There are several things that really bother those of us who are natural rule followers. People who ride on the left side of an escalator while blocking others from walking past them, for example, or driving slow in the left lane. We are the jerks who use our horns too much, call you out for cutting in line and leave notes on office microwaves. I know what you’re thinking: “Ugh, you’re those people?!”
I can’t help it, it’s in my genes. From a very young age I have always tried my best to stay within the bounds of the rules. A lot of that came from never wanting to lose the respect of my parents. I benefited from being the youngest in that I got to learn a ton from my three older brothers’ mistakes.
This way of thinking follows me wherever I go. I’m constantly trying to make sure I’m following the rules. When my wife and I took a trip to another country one summer, I’m pretty sure I annoyed her with how much time I spent trying to figure out the proper customs. The last thing I wanted to do was feel like an idiot, not greet someone properly, or not tip enough. Bah! I’m getting stressed just thinking about it.
On good days, we somehow manage to find the grace, compassion and kindness for others who fall out of line, but the bigger problem comes when we break the rules ourselves. When I break a rule, it sends me down an ugly path. I start to hate myself. I can’t stand the thought of myself being disrespectful or selfish. If I set the rule, I feel like a hypocrite.
Recently, I’ve been on a strict diet. I get pumped by the number of days I can go without having a cheat day. I managed to start the year on a 20-day streak, until it came to a big anniversary meal with my wife to celebrate our sixth year of marriage. I tried my hardest to follow the rules of the diet, but the restaurant had a hard time staying within my guidelines. My streak ended and although the meal was delicious and tasty, it got to my head and I started to beat myself up. My mind robbed me of the joy that meal and time with my wife was meant to be. It happened again recently during a connection event. I ordered a meal that was within the rules of my diet, but then the waitress brought out the wrong order. I didn’t have it in me to tell her I had the wrong meal. After eating it, I hated myself for what I did. I wanted to quit and ignore all the progress I had made. I wanted to throw it all away because I couldn’t be perfect, and it’s easier to be on a plan that has no rules at all.
Why is it so easy for us to have grace and compassion for others but not ourselves?
Thankfully there is hope for us!
As Romans 20 says, “The law simply shows us how sinful we are.” This should be comforting, not demoralizing. It shows us how much we need a savior. The writer Paul continues…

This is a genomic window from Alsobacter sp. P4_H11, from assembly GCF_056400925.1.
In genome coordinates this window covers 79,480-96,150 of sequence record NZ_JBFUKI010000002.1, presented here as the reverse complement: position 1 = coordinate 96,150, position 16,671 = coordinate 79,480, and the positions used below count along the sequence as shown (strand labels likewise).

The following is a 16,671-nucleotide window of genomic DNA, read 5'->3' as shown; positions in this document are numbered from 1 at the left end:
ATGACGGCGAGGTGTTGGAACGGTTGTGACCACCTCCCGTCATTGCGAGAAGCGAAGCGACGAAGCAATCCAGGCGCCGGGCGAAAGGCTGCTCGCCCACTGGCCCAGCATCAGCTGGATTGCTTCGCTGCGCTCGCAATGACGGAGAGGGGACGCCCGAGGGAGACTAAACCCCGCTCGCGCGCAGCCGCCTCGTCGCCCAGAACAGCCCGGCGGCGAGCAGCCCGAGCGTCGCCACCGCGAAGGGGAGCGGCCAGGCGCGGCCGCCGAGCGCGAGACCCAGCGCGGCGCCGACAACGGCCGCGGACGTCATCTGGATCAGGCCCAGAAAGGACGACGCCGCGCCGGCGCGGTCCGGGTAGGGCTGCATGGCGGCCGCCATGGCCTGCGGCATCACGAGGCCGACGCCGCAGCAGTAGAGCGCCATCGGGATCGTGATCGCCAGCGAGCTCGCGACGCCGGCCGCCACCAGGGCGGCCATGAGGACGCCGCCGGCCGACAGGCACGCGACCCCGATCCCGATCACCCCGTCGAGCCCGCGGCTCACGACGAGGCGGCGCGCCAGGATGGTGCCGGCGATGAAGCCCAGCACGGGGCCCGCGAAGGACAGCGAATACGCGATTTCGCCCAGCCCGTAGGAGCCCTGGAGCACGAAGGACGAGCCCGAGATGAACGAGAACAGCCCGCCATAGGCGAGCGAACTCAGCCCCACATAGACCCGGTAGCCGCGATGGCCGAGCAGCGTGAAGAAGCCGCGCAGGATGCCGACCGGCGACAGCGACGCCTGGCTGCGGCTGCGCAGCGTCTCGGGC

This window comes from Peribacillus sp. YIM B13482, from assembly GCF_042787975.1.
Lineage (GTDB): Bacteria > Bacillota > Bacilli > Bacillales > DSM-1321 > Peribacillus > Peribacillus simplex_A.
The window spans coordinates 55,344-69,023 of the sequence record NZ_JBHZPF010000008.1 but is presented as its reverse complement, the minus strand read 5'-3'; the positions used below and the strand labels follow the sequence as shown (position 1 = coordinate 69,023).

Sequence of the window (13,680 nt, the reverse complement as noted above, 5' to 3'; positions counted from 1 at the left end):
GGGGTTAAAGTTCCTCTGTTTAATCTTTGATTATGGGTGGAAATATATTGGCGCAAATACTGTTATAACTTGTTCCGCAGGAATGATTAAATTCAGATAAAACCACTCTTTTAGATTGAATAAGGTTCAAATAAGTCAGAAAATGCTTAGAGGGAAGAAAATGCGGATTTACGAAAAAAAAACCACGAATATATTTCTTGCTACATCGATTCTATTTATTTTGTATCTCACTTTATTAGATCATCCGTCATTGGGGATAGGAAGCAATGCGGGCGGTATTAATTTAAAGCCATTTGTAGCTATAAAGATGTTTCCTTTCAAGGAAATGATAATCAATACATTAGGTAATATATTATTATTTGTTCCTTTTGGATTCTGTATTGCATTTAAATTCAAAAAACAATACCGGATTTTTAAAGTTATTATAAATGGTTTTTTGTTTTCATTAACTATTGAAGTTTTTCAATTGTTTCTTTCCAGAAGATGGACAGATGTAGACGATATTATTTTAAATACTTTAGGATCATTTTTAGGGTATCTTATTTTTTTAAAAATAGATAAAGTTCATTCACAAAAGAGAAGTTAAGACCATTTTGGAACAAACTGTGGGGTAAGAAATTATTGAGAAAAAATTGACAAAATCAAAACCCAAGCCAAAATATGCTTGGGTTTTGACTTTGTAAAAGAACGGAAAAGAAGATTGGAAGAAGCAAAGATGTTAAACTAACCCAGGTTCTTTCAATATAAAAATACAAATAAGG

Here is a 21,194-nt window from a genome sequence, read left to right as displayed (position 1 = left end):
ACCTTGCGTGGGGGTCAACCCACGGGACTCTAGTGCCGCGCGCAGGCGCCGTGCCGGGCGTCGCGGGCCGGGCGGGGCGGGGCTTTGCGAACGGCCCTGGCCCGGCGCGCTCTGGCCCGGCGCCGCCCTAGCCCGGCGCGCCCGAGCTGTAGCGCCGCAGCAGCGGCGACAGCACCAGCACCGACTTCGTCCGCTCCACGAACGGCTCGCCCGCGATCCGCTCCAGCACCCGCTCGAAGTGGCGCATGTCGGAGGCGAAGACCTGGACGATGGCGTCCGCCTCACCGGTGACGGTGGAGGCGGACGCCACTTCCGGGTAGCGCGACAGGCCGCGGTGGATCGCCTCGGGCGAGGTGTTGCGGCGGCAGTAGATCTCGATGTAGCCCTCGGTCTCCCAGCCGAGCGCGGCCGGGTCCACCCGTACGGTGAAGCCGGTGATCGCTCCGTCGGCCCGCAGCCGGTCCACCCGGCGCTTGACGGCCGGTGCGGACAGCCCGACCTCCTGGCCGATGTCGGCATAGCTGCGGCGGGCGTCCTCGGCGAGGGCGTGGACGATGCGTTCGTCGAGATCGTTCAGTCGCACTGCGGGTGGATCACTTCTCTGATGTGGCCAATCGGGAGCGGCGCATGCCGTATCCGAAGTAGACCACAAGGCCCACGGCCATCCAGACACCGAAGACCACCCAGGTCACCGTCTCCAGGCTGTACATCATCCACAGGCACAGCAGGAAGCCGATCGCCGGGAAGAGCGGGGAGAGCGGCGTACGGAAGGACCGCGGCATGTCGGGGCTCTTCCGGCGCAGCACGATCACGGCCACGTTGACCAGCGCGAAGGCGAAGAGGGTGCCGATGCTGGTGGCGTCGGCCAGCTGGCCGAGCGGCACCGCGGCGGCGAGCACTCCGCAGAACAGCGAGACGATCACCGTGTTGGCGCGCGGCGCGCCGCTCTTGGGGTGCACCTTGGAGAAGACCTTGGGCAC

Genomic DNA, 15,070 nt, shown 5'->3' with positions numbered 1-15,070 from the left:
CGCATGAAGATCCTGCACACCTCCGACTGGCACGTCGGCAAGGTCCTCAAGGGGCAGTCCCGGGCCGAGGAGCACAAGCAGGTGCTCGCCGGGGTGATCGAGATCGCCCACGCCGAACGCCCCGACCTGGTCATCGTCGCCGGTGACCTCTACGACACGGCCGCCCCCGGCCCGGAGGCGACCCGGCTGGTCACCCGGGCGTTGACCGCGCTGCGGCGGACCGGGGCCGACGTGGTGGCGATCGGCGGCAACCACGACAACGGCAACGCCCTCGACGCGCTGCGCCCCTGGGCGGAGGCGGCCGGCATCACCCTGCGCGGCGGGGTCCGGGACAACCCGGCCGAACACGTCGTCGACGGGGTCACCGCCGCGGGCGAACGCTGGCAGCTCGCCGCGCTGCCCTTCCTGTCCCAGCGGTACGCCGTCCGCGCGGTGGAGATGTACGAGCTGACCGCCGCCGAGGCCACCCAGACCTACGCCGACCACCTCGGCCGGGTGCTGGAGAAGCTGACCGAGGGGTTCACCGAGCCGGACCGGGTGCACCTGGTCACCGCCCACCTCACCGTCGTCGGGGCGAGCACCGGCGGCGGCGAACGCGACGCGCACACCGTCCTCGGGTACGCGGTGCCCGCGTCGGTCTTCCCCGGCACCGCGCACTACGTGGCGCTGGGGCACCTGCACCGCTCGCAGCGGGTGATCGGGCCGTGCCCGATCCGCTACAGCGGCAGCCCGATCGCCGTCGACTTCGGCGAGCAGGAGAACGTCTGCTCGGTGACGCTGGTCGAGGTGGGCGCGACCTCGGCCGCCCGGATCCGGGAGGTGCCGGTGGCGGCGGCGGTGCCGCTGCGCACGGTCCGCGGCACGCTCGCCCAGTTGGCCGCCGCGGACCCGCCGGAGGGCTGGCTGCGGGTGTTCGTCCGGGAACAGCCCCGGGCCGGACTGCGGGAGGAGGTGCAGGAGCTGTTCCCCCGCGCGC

21 But now God has shown us a way to be made right with him without keeping the requirements of the law, as was promised in the writings of Moses and the prophets long ago. 22 We are made right with God by placing our faith in Jesus Christ. And this is true for everyone who believes, no matter who we are.
23 For everyone has sinned; we all fall short of God’s glorious standard. 24 Yet God, in his grace, freely makes us right in his sight. He did this through Christ Jesus when he freed us from the penalty for our sins. 25 For God presented Jesus as the sacrifice for sin. People are made right with God when they believe that Jesus sacrificed his life, shedding his blood. This sacrifice shows that God was being fair when he held back and did not punish those who sinned in times past, 26 for he was looking ahead and including them in what he would do in this present time. God did this to demonstrate his righteousness, for he himself is fair and just, and he makes sinners right in his sight when they believe in Jesus.
27 Can we boast, then, that we have done anything to be accepted by God? No, because our acquittal is not based on obeying the law. It is based on faith. 28 So we are made right with God through faith and not by obeying the law.
Is it a sin to be a rule follower? No, but it is if we think that following the rules is what is going to save us. Only Jesus can do that. Don’t put your faith in how good you can be. Don’t put your faith in being right. Put your faith in the one who paid the price for us all. He doesn’t see you as a failure, and neither should you.
Your Fellow Rule Follower,